Practice what you preach.
As adults we are often under fire for, “do as I say, not as I do.” That is why it’s been such a media hailstorm since Richard Sherman said what was on his mind and reacted the way he did following his game-clinching pass break-up in the end zone sending the Seattle Seahawks to the Super Bowl.
Problem is that while we learn (some of us? most of us?) as children to shake hands and to be a good winner and a good loser, that doesn’t always translate to our behaviors later in life.
Look at baseball and hockey. On the professional level it’s about getting payback. Defending yourself and teammates. Getting into fights. Throwing at opponents. You can’t let someone show you up. You gotta fire back.
As media and fans we even seem to be okay with it on our own terms. Often times we ask questions and make statements to encourage it. We antagonize. We prod and needle guys trying to start something or create drama or controversy. We want guys to give honest opinions and we can’t handle it when the do far too often.
It’s okay for boxers and MMA fighters to talk trash belittling an opponent. We celebrate Muhammad Ali and his way with words.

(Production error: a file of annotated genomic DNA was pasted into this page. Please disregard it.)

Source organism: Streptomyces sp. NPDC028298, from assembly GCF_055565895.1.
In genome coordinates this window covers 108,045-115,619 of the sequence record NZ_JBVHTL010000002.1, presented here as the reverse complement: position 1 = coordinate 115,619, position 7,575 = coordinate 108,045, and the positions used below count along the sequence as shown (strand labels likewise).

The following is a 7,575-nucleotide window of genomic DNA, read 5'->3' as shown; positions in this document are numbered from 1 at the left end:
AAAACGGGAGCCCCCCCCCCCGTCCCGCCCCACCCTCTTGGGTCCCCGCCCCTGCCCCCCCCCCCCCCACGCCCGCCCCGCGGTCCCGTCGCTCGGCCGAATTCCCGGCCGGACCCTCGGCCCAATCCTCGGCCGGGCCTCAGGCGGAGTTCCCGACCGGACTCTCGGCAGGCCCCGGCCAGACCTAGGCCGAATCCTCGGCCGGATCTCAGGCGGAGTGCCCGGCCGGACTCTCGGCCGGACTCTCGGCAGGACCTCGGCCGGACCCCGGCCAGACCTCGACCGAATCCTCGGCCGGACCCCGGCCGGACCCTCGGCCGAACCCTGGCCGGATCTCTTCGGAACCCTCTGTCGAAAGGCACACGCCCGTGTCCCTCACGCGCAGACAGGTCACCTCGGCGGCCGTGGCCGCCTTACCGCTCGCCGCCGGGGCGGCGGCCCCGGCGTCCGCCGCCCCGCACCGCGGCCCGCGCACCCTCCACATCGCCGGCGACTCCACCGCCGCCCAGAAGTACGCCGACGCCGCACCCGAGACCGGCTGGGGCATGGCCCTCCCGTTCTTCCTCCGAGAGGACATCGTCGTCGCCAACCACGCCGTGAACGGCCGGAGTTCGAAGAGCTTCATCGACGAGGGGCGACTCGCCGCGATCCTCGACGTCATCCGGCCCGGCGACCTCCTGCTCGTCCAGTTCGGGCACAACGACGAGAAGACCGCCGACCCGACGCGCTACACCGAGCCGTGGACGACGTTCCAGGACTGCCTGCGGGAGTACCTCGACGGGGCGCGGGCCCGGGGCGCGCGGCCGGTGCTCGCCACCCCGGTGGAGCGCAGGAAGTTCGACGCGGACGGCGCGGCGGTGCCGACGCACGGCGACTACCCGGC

We laugh and generally seem to enjoy when basketball players taunt one another after big plays. Blocked shots get a finger wag and some trash talk. Reggie Miller’s stare-downs and choke signal to the Knicks are legendary.
The point is simply this: ideally all those virtues of sportsmanship would be upheld from childhood but reality is competition among men is different than competition among boys.
There are plenty of pro athletes that operate with class, dignity, and good sportsmanship inside and outside the lines. They are to be commended.
Richard Sherman isn’t a bad guy for talking trash and taunting. Everyone is entitled to like or dislike those actions. I personally could do without it. Just understand it’s a different world in pro sports. The rules that we preach to children don’t necessarily apply to these grown men battling for fame, fortune, and victory.